7 Mistakes New Runners Make
I have been trying to get a friend of mine to start running for months. He keeps telling me he wants to get in shape, loose a few pounds, and improve his overall well-being. We’ve talked about the benefits of running and how much cheaper it is than joining a gym, but for some reason he’s still having a hard time.
After analyzing why he hasn’t found his stride (pun intended), I narrowed it down to seven things he’s doing wrong. My guess is that most new runners suffer from some of these things as well. Here are solutions to seven common mistakes new runners make:
1. Set A Goal
Without a clear why, you’re more likely to get bored and quit. Dropping a few pounds or staying in shape aren’t specific reasons enough. Goals should be Specific, Measurable, Realistic, and Time bound (SMART). For example, “Run the Get in Gear 5k on April 27th in 35 minutes or less.” That’s a SMART goal.
2. Get a Plan
Once you’ve set your goal(s), find a training plan and stick to it. There are several great training plans for all distances. Without one, you may give up because you feel like you’re not making progress. Having a plan helps you chart the progress you’re making day by day.
3. Buy quality Shoes
You shouldn’t run in the same shoes you’ve been mowing the lawn in. Running in old shoes, or ones that do not match your foot type, invites injury. We’ve written about this before, but start by asking a specialist at one of our many great local running shops.
4. Take it slow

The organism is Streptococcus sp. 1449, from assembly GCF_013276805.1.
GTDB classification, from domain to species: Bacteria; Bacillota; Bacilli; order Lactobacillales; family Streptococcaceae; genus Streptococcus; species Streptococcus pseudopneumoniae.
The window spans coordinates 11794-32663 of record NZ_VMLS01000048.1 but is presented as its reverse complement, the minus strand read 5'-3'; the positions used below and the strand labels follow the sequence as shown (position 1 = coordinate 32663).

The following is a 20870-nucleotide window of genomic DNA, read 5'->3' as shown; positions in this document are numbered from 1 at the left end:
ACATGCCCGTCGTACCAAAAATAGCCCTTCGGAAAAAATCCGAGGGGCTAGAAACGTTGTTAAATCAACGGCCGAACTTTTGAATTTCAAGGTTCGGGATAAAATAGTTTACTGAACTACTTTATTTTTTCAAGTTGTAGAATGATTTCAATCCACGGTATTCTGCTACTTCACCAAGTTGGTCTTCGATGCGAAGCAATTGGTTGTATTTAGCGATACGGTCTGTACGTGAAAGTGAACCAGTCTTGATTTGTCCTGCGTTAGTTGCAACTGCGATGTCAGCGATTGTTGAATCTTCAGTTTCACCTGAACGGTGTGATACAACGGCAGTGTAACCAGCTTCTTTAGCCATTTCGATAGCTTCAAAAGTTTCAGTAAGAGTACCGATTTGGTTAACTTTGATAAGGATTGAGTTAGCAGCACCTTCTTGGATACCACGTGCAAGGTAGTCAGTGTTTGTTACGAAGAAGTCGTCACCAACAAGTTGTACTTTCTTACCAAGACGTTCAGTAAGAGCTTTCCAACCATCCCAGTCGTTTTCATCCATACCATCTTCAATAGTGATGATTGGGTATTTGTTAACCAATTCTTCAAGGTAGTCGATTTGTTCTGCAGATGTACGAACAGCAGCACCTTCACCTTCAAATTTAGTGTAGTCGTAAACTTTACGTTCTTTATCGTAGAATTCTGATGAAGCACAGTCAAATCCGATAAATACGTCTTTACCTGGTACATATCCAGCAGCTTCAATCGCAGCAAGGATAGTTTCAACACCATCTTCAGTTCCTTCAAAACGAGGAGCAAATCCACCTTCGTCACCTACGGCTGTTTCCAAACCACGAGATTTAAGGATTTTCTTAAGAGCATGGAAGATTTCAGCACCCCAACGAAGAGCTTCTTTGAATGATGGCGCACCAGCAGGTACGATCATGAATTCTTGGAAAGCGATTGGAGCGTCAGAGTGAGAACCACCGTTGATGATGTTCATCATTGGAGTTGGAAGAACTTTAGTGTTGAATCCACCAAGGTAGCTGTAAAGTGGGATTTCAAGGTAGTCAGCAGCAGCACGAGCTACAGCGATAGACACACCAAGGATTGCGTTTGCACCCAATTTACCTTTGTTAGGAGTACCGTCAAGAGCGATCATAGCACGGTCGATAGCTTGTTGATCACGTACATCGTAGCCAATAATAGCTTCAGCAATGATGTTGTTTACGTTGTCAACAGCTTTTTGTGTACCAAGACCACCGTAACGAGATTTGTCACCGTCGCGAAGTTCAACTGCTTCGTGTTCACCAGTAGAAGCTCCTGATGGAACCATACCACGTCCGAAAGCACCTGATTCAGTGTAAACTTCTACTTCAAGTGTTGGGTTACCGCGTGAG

Overtraining is a major reason beginners stop running. You may feel good at first, so don’t push it! You could get injured, definitely sore, or feel burned out. A basic beginner plan eases into running until you can run 3 miles, 3-4 times per week. Add 1 mile to one of those runs every week to progress.
5. Don’t Quit Too Early
Anything worth doing takes time. Many people expect to see results far too quickly. Give running at least 12 weeks. Knowing that time frame will help prepare you for the journey ahead. Remember, this is a lifestyle choice; hang in there!
6. Make time to Run
What gets scheduled gets done. You live a hectic life; work, family and school demand your attention. If you don’t make time for physical activity, you’ll face health problems down the road. Think of running as an investment in your future. Try running in the morning, over lunch, or right after work. You might even try running to work to save time.
7. Run with a friend
Find a friend and go for a run. Misery (or in this case euphoria), loves company. If you don’t have a running partner, check out the Twin Cities Running Experiment or other Minnesota running clubs. At the very least, keep a running log so you can track your progress. Hold yourself accountable!
Although these tips are geared towards beginners, seasoned runners may benefit from some of this advice as well. After you’ve been running for a while, you may have forgotten your why. You should always set a goal – even if that goal is to get out the door three times a week to clear you head!